As a side note to our development and other investment activities. A clear negative side effect of the rent cap was that the investment activity in Berlin went down significantly. We are continuing to implement already initiated investments and modernization efforts in Berlin. However, further investments with a volume of around EUR 1 billion are under examination.

In conjunction with the COVID-19 crisis, the related reduction in construction activity, especially of hotel and office buildings, we have a much wider access to construction companies and craftsmen for modernization and unit turn.

As a sizable, reliable organization, we have always been a desired business partner for craftsmen, but this particularly holds true in uncertain time like currently. Deutsche Wohnen benefits and will continue to benefit from the flexible and cost-efficient setup we are running with independent companies for our modernization and development work.

On capital structure, as you might have seen, we have continued our share buyback program. By now, our buyback volume amounts to EUR 400 million or 11 million shares, and hence, more than 3% of share capital. This is a relatively straightforward way of creating shareholder value, if we buy back shares at levels of up to 20% discount to NAV.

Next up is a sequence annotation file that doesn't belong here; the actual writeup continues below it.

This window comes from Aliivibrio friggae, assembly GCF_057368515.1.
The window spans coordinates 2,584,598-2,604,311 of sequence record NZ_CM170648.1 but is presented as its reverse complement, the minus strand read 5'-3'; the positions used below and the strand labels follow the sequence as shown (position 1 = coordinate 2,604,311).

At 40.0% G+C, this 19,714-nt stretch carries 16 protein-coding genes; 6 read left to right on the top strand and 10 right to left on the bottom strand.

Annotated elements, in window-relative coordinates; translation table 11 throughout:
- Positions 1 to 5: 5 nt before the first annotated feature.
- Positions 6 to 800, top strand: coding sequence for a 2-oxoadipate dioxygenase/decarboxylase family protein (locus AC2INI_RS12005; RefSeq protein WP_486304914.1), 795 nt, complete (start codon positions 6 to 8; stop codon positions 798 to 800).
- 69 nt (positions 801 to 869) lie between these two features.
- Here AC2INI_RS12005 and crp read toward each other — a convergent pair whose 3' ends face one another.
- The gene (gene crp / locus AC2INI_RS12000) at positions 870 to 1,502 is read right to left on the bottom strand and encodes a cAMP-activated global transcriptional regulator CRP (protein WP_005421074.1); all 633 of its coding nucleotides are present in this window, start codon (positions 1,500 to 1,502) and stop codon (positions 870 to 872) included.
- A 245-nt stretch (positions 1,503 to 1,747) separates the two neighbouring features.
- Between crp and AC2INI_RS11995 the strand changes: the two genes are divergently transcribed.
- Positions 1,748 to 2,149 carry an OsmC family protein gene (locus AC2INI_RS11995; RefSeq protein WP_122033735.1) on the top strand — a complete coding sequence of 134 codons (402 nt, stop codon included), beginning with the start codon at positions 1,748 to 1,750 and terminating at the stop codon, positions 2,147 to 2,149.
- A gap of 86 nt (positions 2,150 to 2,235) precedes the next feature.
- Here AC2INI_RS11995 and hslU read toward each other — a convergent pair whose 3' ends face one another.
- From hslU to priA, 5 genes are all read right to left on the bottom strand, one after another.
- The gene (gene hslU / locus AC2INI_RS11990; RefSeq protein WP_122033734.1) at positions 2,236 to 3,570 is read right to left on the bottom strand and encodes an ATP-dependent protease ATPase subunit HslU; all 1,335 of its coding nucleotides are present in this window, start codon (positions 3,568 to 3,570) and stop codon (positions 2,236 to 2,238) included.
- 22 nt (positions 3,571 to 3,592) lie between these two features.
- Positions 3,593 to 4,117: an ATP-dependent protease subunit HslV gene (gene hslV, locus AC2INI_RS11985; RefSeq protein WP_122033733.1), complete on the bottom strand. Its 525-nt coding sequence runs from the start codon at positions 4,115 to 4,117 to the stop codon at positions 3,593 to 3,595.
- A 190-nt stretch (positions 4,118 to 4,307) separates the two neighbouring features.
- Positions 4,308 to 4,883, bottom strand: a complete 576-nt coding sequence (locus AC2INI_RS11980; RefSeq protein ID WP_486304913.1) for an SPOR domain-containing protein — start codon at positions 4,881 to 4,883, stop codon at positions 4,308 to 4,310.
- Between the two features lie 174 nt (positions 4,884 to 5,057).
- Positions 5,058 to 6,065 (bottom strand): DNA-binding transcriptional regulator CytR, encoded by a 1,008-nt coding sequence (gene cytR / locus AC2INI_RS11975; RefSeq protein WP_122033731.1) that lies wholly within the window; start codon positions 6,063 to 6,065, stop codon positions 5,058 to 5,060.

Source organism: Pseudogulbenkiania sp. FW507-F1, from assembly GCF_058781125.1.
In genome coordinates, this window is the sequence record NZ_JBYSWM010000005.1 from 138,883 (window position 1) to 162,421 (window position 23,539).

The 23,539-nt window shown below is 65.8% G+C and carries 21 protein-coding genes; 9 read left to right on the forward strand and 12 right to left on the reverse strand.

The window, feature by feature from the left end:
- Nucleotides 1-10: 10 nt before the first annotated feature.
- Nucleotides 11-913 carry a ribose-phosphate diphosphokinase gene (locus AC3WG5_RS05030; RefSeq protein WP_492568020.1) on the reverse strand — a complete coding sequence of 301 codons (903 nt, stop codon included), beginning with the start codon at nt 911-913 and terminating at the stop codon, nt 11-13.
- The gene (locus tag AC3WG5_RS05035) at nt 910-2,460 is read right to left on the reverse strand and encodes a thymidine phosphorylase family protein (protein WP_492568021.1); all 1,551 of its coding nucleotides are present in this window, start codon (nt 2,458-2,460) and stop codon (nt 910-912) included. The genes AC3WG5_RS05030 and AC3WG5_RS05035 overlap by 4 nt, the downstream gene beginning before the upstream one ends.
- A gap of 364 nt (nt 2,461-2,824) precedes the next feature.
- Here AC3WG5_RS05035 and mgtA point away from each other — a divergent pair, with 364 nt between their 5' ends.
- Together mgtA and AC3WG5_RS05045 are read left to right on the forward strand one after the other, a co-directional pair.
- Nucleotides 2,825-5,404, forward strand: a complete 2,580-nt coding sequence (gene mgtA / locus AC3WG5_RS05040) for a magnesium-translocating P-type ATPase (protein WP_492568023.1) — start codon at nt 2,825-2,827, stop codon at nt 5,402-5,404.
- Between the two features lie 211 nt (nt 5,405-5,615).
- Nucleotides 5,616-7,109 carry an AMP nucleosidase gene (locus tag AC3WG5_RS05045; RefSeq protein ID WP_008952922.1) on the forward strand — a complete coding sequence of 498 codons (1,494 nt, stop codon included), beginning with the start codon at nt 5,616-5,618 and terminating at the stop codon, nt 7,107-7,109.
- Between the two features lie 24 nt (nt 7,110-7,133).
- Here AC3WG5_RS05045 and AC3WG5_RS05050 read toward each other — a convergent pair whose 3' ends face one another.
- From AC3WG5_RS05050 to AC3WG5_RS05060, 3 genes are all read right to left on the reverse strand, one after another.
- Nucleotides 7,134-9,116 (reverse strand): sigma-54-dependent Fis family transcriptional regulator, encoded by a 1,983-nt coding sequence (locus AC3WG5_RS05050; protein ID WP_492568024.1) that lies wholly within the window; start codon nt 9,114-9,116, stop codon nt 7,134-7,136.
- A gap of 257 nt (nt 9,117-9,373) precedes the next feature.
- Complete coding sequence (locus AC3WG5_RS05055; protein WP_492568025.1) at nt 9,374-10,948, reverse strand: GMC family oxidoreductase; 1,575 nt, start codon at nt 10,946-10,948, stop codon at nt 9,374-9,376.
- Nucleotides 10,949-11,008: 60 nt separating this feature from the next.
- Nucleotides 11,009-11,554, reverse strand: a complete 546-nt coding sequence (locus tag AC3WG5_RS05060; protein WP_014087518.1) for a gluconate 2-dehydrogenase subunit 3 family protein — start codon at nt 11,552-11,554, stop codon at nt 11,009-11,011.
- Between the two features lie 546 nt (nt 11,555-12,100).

On the funding side, the current volatile markets likely exploited the flight to quality tenancy of investors. In that regard, our funding strategy that we have been pursuing for years for sound mix of mortgage debt, senior bonds and at an LTV range of 35% to 40% continues to pay off. At the end of April, Deutsche Wohnen offered 5- and 10-year bonds at levels substantially below from where other companies ended up funding with similar instruments. The offering, nevertheless, was heavily oversubscribed and we ended up sizing it to EUR 1.2 billion.